Thursday, August 2, 2018
The Annual Meeting of the American Bar Association includes several panels on legal research and writing. One such panel is “The Power of Personal Narrative: The Role of Compelling Storytelling in Criminal and Civil Cases.” The program was co-sponsored by The John Marshall Law School and Scribes--The American Society of Legal Writers.
Crafting a compelling narrative is a skill all attorneys should master. This panel featured English Professor Jill Patterson, a former Soros Justice Fellow who serves as the Case Storyteller for the Texas Regional Public Defenders Office for Capital Cases. Professor Patterson regularly works as a litigation team member, interviewing capital clients and helping the attorneys develop the client’s narrative and the themes for trial. She described techniques for developing powerful personal narratives for clients.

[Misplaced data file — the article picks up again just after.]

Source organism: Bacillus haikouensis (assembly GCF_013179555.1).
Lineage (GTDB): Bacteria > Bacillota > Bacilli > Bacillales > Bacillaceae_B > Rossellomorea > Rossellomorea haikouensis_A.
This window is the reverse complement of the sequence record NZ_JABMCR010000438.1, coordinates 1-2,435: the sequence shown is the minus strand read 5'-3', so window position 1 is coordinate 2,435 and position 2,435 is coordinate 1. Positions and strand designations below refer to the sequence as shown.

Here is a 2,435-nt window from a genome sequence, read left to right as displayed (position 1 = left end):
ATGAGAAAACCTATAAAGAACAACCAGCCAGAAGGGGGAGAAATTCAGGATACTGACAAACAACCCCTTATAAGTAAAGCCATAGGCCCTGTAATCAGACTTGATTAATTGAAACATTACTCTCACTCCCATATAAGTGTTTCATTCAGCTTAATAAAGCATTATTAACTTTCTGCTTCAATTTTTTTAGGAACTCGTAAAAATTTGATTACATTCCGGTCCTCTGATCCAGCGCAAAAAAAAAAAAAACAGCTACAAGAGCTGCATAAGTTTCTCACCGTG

Her presentation was followed by attorney-filmmaker Doug Passon, who has pioneered the field of producing videos for sentencing hearings.
Pictured here (from left to right) are: Moderator Darby Dickerson, Dean and Professor at The John Marshall Law School and Past President if Scribes—The American Society of Legal Writers, Chicago, Illinois; Professor Jill Patterson, Texas Tech University, Lubbock, Texas; Doug Passon, President and Creative Director, Doug Passon Law, Scottsdale, Arizona; Natalie Chan, Sidley Austin LLP, Chicago, Illinois; and Anthony Franze, Author and Counsel at Arnold & Porter Kaye Scholer, Washington, D.C.